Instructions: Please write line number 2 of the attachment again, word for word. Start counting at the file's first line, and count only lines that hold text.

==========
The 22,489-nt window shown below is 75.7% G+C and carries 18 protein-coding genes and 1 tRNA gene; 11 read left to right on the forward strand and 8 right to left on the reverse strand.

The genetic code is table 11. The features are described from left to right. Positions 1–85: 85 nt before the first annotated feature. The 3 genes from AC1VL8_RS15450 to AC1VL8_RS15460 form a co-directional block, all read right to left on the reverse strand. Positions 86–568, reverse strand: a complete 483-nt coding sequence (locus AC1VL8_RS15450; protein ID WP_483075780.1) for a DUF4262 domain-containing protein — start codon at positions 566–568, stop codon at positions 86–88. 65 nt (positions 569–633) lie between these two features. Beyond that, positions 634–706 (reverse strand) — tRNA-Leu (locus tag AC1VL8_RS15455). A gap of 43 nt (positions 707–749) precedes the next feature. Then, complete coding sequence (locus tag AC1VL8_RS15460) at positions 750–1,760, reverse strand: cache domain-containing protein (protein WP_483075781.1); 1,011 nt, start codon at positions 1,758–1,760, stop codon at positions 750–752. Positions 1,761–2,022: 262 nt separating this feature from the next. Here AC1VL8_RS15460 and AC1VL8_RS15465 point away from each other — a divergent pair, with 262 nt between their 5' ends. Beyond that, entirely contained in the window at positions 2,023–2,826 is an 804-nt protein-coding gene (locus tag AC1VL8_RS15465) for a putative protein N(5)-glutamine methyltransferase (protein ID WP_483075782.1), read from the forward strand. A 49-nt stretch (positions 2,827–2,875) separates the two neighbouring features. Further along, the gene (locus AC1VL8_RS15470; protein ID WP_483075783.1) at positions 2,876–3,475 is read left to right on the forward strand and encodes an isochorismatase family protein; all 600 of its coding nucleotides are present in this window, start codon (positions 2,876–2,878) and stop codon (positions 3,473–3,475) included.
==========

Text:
The genetic code is table 11. The features are described from left to right. Positions 1–85: 85 nt before the first annotated feature. The 3 genes from AC1VL8_RS15450 to AC1VL8_RS15460 form a co-directional block, all read right to left on the reverse strand. Positions 86–568, reverse strand: a complete 483-nt coding sequence (locus AC1VL8_RS15450; protein ID WP_483075780.1) for a DUF4262 domain-containing protein — start codon at positions 566–568, stop codon at positions 86–88. 65 nt (positions 569–633) lie between these two features. Beyond that, positions 634–706 (reverse strand) — tRNA-Leu (locus tag AC1VL8_RS15455). A gap of 43 nt (positions 707–749) precedes the next feature. Then, complete coding sequence (locus tag AC1VL8_RS15460) at positions 750–1,760, reverse strand: cache domain-containing protein (protein WP_483075781.1); 1,011 nt, start codon at positions 1,758–1,760, stop codon at positions 750–752. Positions 1,761–2,022: 262 nt separating this feature from the next. Here AC1VL8_RS15460 and AC1VL8_RS15465 point away from each other — a divergent pair, with 262 nt between their 5' ends. Beyond that, entirely contained in the window at positions 2,023–2,826 is an 804-nt protein-coding gene (locus tag AC1VL8_RS15465) for a putative protein N(5)-glutamine methyltransferase (protein ID WP_483075782.1), read from the forward strand. A 49-nt stretch (positions 2,827–2,875) separates the two neighbouring features. Further along, the gene (locus AC1VL8_RS15470; protein ID WP_483075783.1) at positions 2,876–3,475 is read left to right on the forward strand and encodes an isochorismatase family protein; all 600 of its coding nucleotides are present in this window, start codon (positions 2,876–2,878) and stop codon (positions 3,473–3,475) included.